Checking your blood pressure is a mainstay of every medical checkup. Now, there's some new medical advice on this seemingly mundane part of a wellness visit to the doctor.
So, what's the new medical advice?
Get your blood pressure checked twice, a new study advises.
Patients who had their blood pressure (BP) checked a second time at their primary care doctor’s office often have a lower number, according to a study published by the Journal of the American Medical Association this week.
The truest blood pressure reading is taken after sitting quietly for at least five minutes, and that rarely happens in a doctor’s office. Usually, a blood pressure reading is the first thing done, along with a heart rate reading.
From nervousness and stress to arm positioning and the wrong cuff size, there are several reasons for a blood pressure reading to be high initially.
If its high, here's why you should ask your doctor to check your blood pressure a second time
In the study, checking the blood pressure again, even just one minute after the initial reading, showed a drop in the systolic (top number) blood pressure of up to 17 mmHg, which is enough to change a diagnosis from hypertension to healthy. Researchers found that the higher the initial reading, the steeper the drop for the second try.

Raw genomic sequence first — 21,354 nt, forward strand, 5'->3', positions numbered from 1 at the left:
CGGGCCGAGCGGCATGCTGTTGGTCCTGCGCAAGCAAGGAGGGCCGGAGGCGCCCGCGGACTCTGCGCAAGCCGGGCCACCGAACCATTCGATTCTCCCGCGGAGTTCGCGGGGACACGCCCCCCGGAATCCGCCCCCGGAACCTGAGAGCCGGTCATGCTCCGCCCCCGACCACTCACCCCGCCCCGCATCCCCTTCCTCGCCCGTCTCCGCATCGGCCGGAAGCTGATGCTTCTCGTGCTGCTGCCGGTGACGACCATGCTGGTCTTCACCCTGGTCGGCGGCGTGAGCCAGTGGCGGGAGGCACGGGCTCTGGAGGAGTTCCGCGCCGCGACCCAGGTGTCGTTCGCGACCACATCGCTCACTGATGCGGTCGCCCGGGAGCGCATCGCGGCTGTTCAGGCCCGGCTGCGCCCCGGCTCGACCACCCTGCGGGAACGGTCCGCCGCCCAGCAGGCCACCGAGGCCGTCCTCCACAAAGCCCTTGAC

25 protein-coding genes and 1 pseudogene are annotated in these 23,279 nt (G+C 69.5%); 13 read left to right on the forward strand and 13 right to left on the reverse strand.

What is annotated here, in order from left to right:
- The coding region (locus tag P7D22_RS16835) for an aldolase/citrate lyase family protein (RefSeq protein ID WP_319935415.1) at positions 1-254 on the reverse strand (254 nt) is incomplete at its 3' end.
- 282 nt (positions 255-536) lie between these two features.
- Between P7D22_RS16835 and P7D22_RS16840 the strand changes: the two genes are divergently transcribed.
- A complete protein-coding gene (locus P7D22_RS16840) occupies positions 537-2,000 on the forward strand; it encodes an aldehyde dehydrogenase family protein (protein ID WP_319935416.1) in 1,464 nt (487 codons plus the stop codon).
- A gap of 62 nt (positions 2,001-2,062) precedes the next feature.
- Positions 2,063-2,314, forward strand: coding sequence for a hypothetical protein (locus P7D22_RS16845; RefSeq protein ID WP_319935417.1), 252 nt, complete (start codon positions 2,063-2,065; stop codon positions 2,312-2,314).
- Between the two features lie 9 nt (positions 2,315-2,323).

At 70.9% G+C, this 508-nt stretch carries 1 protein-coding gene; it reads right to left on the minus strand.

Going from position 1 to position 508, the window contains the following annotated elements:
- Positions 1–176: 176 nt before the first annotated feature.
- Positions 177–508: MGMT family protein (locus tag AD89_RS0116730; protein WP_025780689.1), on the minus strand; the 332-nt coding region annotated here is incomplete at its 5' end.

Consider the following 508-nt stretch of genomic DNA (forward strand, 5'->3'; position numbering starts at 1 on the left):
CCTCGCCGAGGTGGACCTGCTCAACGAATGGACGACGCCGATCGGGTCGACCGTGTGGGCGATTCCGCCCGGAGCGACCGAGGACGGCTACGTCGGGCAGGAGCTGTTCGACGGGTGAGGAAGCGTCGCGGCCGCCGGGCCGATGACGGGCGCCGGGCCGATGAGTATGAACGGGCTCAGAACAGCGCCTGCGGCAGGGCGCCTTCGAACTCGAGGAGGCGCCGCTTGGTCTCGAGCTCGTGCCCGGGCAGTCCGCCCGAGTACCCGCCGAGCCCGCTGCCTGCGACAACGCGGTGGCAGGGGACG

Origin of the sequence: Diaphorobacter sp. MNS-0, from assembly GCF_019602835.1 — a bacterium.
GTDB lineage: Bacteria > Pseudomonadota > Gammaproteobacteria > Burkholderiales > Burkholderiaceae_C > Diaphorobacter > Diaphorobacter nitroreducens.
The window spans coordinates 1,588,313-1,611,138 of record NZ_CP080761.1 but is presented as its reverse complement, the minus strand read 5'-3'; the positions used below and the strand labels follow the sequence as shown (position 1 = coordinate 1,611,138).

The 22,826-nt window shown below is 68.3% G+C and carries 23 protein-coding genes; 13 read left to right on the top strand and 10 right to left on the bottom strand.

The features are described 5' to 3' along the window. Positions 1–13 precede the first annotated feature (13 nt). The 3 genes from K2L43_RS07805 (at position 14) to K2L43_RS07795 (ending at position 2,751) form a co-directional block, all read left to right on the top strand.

The second blood pressure reading, however, took 36 percent of people in the study out of the “high blood pressure” category and put them within the normal range.
One out three adults have high blood pressure in the United States
A primary care office visit usually takes 15 to 20 minutes and checking a patient's blood pressure -- one of the most common reasons people see a primary care physician -- takes less than a minute. While a second check will take up another minute in an already short doctor’s visit, it's a minute well spent.
The lower reading avoids unneeded medication, decreases secondary fatal effects of hypertension and will likely decrease overall healthcare costs. When it comes to blood pressure control, getting it checked once is not enough.
Dr. Roshini Malaney is a Cardiology Fellow at Stony Brook University Hospital working with the ABC News Medical Unit.